On April 1, 2017, The Victorian Press published an article on the 30% increase in water prices, and its effects on VJC. The article was published at the stroke of midnight on April Fools’ Day, using an auto-poster. We would like to take this opportunity to apologise for any inconvenience caused to students taking that article seriously. Unlike that article, however, which was meant as a joke, this article will deal with a rather serious matter.
Yesterday’s article was a success, in that many people were fooled. However, it was too much of a success. Many people were taken in, and persisted in the belief that the article was genuine, when they should not have.
In the article, a number of false claims were made. We announced policies such as switching off the PT fountain 30% of the time, which did not exist. We also wrote about an increase in food prices to offset the higher cost of water, and described watermelons as logically being made of water. Two fake Victorians, from the nonexistent class of 17S30, were interviewed.
Disturbingly, many (real) Victorians fell for this piece of fake news. The Victorian Press received a few queries from concerned students asking if the news was real, but at the same time we observed many Victorians sharing and reacting to the news as if it were true. Many voiced their concern or disappointment at the increase in prices, and many simply passed on the news by sharing the link to the article to friends. This was done without any attempt to ask if it were true.
At Victoria Junior College, we should aim to be discerning, informed students and not fall for fake news or false information. In an age which has been described as a “post-truth world”, the spread of misinformation has become more and more common. This misinformation can range from harmless, such as April Fools’ Day pranks like these, to malicious, such as manipulative news that presents false perspectives, with the intent to shape people’s opinions in a certain way. A lack of information literacy will only spell doom for us in the long run as we lose our ability to tell fact from fiction and make informed judgements on issues where a lot may be at stake.
As such, it is important for us Victorians to exercise caution, judgement and discretion when presented with news that is too unbelievable to be true. In fact, the article we published contained indications that should have given it away as a prank.
Both the interviewees, as well as the writer, were from 17S30 — a class which does not exist in VJ; their names were also translations of phrases such as “complain about price” and “April Fools’ Day” in various languages. No teachers were interviewed or consulted within the article.
The maths presented does not check out — if water was more expensive by 30%, then it would cost 130% of the original price. Reducing use of water by 30%, the new fee is 70% of 130% which is 91%; a reduction by 23% is sufficient to offset a 30% tax increase.
More obviously, a tax of 30% on the current price of water coolers is effectively nothing — usage of water coolers is free. 30% of zero is zero.
At the end of the article, unbelievable claims were made, such as the one saying that “Fired Up” on our shirts will be replaced by “Fried Up”.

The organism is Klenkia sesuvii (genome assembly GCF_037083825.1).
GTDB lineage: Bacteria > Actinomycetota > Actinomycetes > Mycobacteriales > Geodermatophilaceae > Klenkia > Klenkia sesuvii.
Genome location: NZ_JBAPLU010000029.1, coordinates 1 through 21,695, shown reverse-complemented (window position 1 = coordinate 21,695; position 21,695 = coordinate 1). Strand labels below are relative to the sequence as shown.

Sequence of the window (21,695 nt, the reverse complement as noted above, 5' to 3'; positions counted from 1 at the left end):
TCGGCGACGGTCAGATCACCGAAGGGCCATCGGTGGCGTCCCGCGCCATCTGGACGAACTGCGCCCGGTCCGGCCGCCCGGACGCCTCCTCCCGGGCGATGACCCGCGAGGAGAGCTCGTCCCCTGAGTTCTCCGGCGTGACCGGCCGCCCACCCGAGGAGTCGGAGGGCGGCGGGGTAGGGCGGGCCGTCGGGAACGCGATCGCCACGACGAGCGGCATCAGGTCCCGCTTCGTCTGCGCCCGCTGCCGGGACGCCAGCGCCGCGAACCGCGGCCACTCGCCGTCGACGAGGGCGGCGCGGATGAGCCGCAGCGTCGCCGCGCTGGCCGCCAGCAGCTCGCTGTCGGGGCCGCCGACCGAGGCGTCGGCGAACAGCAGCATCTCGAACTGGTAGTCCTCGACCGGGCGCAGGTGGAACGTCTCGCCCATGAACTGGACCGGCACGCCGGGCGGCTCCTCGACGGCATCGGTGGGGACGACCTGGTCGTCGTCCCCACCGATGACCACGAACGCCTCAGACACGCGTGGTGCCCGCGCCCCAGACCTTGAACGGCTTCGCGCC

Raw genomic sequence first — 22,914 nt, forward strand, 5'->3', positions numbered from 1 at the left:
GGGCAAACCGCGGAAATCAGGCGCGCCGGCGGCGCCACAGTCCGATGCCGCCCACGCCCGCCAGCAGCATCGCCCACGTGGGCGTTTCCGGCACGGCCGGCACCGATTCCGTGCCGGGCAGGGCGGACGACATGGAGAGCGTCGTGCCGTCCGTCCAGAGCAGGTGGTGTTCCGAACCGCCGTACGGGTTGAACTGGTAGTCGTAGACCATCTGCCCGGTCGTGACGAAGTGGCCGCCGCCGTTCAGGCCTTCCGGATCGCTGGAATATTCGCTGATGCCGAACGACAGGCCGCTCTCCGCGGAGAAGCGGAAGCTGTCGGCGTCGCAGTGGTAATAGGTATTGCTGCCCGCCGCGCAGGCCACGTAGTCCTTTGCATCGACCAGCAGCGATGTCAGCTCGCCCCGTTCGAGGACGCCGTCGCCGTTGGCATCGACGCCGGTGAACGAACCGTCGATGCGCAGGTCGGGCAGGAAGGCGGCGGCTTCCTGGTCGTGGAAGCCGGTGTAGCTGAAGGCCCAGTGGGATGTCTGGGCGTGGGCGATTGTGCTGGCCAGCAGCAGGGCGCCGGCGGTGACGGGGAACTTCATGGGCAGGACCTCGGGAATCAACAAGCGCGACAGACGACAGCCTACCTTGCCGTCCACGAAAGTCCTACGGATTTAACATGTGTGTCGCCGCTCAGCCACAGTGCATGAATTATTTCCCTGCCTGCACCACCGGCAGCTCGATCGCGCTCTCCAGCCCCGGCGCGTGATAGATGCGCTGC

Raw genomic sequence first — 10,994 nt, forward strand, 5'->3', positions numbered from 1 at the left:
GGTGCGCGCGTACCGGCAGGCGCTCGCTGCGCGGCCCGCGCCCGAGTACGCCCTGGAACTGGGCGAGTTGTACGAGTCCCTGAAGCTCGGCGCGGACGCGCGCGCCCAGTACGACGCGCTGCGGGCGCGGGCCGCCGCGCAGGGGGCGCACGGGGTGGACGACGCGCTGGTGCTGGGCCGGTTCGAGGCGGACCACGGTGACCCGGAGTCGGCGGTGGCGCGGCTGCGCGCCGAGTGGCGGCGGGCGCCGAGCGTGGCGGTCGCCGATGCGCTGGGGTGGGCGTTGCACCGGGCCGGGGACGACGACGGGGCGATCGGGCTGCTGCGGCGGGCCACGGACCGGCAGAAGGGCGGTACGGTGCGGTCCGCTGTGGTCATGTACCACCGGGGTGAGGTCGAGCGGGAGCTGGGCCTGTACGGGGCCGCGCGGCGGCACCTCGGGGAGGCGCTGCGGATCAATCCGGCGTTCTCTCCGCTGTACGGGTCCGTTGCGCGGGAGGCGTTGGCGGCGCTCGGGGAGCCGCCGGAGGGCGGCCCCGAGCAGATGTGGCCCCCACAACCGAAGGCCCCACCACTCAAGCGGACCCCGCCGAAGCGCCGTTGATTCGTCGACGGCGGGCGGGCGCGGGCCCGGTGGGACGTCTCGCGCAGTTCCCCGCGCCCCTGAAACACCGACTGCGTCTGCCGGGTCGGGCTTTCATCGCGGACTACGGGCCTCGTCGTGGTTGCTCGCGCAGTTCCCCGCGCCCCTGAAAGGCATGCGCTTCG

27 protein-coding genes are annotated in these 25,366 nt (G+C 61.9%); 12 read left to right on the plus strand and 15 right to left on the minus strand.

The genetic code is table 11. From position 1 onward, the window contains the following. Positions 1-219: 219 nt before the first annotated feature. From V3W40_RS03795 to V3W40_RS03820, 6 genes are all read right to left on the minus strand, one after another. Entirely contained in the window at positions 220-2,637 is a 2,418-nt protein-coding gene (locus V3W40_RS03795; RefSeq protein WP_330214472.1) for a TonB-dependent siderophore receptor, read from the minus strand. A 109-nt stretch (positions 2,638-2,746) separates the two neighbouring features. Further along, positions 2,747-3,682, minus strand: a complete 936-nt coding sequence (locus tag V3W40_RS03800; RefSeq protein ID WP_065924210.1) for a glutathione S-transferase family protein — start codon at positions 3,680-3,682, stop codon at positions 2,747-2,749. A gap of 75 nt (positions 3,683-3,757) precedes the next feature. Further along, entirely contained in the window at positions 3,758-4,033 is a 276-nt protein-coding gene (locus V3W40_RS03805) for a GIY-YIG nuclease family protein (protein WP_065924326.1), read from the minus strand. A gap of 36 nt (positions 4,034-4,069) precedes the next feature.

In addition, the tone of the article was generally more unprofessional than the typical standard of the Victorian Press, with informal language, weasel words and sweeping statements (such as “VJC uses water”). This should have caught the attention of our regular readers.
However, the biggest giveaway was that this news was not accompanied by any official information from the school management itself. If there were such a major policy announcement in the school, an email would be sent out detailing the specifics of the policies. It would also most likely be announced during the combined assembly on Tuesdays or Fridays.
Thus, there were many indicators that the article contained false, unsubstantiated information. We expected Victorians to exercise their judgement and consider the possibility that the article was a hoax; a check of the calendar should have led to a realisation that it was an April Fools’ Day prank. A few students did approach us to verify the news, suspecting that it was a joke, while some reassured their friends it was likely an April Fools’ Day prank. Their actions were laudable. However, a majority of readers fell for the joke, which is regrettable.
All this is not to say that The Victorian Press is an unreliable news source. On the contrary, we strive to deliver to Victorians accurate, up-to-date and relevant information about the school. But fake news is a real problem in society, and it is becoming more serious with each day that goes by. Yesterday’s article may have been intended as a harmless bit of fun, but the consequences would be dire and far-reaching if people all took pranks like it seriously.
Hence, we would like Victorians to take away from this matter the simple lesson that not all news should be blindly trusted. We are grateful for this opportunity to send this important message to Victorians. Please do not interpret it as us scolding or chiding you for not knowing better; take it as a reminder to constantly verify what you read.
This joke about water prices may have been entertaining to some, but when Victorians shared or reacted to the piece as if it were genuine, especially against a backdrop of increasing misinformation and half-truths, we believe that is no laughing matter.
Chief Editor Ryan Ch’ng
2 April 2017